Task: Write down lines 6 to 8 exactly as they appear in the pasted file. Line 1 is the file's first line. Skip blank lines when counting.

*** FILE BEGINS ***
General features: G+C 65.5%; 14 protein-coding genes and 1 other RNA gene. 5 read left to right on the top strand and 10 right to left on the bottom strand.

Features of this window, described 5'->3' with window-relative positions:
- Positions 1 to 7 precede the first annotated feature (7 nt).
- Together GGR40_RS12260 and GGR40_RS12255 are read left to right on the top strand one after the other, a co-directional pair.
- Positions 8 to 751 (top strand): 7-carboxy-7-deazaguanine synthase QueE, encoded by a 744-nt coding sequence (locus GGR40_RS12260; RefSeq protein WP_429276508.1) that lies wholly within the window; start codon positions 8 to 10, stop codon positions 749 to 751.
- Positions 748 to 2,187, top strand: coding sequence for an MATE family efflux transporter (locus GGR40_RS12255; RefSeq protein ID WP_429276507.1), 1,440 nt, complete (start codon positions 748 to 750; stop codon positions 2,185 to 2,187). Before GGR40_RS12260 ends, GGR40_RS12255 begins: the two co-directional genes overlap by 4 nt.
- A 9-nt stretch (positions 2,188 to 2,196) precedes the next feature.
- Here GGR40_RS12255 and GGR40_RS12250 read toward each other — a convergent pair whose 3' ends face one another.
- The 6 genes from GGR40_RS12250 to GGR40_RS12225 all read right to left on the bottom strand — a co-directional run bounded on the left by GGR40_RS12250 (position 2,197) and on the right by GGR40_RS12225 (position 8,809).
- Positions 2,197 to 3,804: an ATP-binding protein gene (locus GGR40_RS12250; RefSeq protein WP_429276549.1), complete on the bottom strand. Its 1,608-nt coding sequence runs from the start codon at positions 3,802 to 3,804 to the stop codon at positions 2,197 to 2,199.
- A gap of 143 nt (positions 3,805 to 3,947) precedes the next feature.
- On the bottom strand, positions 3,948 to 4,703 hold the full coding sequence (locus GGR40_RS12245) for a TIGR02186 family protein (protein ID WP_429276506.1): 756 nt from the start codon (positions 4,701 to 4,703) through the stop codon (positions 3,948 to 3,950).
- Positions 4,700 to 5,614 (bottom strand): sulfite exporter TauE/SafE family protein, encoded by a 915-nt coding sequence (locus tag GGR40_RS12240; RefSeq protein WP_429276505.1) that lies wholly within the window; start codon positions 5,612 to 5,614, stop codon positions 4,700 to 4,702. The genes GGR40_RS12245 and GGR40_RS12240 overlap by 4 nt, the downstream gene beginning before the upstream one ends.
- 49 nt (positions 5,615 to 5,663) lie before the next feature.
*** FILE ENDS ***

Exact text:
- Positions 748 to 2,187, top strand: coding sequence for an MATE family efflux transporter (locus GGR40_RS12255; RefSeq protein ID WP_429276507.1), 1,440 nt, complete (start codon positions 748 to 750; stop codon positions 2,185 to 2,187). Before GGR40_RS12260 ends, GGR40_RS12255 begins: the two co-directional genes overlap by 4 nt.
- A 9-nt stretch (positions 2,188 to 2,196) precedes the next feature.
- Here GGR40_RS12255 and GGR40_RS12250 read toward each other — a convergent pair whose 3' ends face one another.